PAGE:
After releasing his first studio album under his real name in 2009, Long continued to produce hits for pop mainstays until he released “Hrs and Hrs,” the sultry R&B track that sparked his own trend on tiktok at the end of last year. Long signed with Def Jam earlier this year and returned from the studio with a new batch of songs under his new name, while his Public Displays of Affection: The Albumwhich included “Hrs and Hrs” and collaborations with Saweetie and Ann Marie, was released in September.
6 Tobe Nwigwe
Tobe Nwigwe may seem new to the Grammy world, but for some time the Texas-born rapper and producer has been growing on the fringes of the mainstream. After a viral Tiny Desk Concert and a monumental performance at the 2020 BET Awards, Nwigwe released moMINTs last August, featuring the likes of Pharrell Williams, Chamillionaire and 2 Chainz on energetic songs that tackled everything from music industry practices to police injustice.
After dropping new songs on a weekly basis for his series Twisted Sunday during the pandemic, Nwigwe not only garnered fans like Michelle Obama and Dave Chappelle, but co-starred in the Netflix drama series Mo at the beginning of this year.
After signing with RCA Records in 2019 and slowly growing her fanbase, the Atlanta-born rapper rose to a new level of stardom thanks to her TikTok-approved “Big Energy,” which repurposed elements of her unforgettable “Fantasy.” Mariah Carey and became a summer hit. The track peaked at No. 3 on the Hot 100 and even earned Latto a remix with Carey herself, no easy feat.
Latto released his second album, 777, last spring, with all-star appearances including Childish Gambino, Lil Wayne and 21 Savage. Most recently she collaborated with a former best new artist nominee, Chlöe, of Chloe x Halle, on the song “For the Night.”
8 Samara Joy
Samara Joy has made a name for herself, in part, through the spellbinding covers of iconic jazz tunes she has shared on TikTok. After showcasing her rich, melodious voice, Joy racked up more than a million likes on that app, exposing a new generation of social media users to traditional jazz. The Bronx-native vocalist released her first album in September, Linger Awhile, and little by little he began to sell out his tours of the United States and Europe.
In typical New York fashion, Joy posted a TikTok celebrating her Grammy nominations from a crowded train platform. (Of course, the nearby New Yorkers didn’t even bother to blink.)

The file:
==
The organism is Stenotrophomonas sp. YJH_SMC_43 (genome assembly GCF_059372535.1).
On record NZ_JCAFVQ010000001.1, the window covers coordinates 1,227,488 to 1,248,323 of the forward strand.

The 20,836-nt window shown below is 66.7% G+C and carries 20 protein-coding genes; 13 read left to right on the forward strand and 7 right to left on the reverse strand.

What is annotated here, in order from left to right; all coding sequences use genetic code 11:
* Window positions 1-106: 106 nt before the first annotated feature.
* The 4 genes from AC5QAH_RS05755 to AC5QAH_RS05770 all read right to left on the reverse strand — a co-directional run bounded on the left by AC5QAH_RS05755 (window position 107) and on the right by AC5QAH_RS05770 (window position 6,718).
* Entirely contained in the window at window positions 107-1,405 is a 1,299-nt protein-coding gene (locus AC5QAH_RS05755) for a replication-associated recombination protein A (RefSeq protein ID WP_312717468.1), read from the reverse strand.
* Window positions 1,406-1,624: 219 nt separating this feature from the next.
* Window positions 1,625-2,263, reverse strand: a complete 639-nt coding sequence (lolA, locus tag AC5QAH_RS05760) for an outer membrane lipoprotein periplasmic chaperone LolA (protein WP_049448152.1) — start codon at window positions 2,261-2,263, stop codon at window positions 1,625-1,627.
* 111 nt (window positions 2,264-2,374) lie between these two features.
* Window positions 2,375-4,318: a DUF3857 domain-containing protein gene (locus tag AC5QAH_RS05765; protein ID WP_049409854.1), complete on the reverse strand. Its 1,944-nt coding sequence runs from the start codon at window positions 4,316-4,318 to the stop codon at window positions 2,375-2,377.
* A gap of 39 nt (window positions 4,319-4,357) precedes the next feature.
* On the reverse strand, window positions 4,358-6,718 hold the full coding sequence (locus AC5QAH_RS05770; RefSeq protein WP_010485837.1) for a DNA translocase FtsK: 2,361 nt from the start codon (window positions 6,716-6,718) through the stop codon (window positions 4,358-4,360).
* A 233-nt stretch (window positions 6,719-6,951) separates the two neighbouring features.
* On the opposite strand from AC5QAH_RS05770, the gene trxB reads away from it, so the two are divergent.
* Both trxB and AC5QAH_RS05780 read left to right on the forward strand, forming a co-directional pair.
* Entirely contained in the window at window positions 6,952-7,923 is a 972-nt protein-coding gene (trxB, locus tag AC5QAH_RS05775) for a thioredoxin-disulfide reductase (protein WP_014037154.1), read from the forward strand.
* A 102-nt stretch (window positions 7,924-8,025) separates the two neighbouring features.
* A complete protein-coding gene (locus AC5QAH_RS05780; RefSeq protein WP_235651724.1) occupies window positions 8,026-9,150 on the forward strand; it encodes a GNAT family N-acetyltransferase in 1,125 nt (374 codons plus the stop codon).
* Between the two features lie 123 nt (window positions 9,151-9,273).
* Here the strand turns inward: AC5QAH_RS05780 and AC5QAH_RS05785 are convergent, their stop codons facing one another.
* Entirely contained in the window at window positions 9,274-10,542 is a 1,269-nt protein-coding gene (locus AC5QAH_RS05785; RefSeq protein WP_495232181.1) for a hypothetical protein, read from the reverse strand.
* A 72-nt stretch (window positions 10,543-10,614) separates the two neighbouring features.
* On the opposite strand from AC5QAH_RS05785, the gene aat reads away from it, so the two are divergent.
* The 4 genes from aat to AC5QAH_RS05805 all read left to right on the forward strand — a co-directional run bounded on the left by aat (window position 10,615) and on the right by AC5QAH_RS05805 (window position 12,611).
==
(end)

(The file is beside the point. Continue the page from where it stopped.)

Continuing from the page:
9 Wet Leg
After dropping their first album this year, the irreverent British indie duo have been hobnobbing with Harry Styles and racking up millions of streams for their hit “Chaise Lounge,” much to the delight of millennials and meme lovers alike.
After meeting in music school, bandmates Rhian Teasdale and Hester Chamber began writing hard-hitting music and tongue-in-cheek lyrics that seem geared especially for youngsters. zoomers, or members of Generation Z. With all their pop culture references and delicious sarcasm, Wet Leg has effortlessly become the epitome of a modern version of indie-rock cool, just because they don’t take themselves seriously. “These are really silly songs,” they told bill board at the beginning of this year. “They are not for anyone else. But now they are.”
10 Molly Tuttle
Molly Tuttle may have been born in suburban San Francisco, but that didn’t stop her from crafting warm, country-tinged tracks punctuated with bluegrass-inspired acoustic guitars and thumping banjo riffs accompanied by lyrics rich with emotional imagery. After studying music at Berklee, Tuttle moved to Nashville to hone her craft, collaborating with artists like Margo Price and Gillian Welch. Crooked Tree, The third studio album from the 30-year-old artist, it was released in the spring to critical acclaim. But Tuttle is no stranger to accolades: The songwriter made history in 2017 at the International Bluegrass Music Association (IBMA) by becoming the first female recipient of the organization’s guitarist of the year award.
Tuttle said to bill board that she wasn’t expecting a best new artist nomination, but was honored to elevate bluegrass to a mainstream category. “I was hoping to get into the bluegrass album category because that community means a lot to me,” she said. “But this means a lot to me, because I grew up playing bluegrass and going to bluegrass festivals.”
We wish to thank the writer of this short article for this remarkable web content
Grammy for Best New Artist 2023: Meet the 10 nominees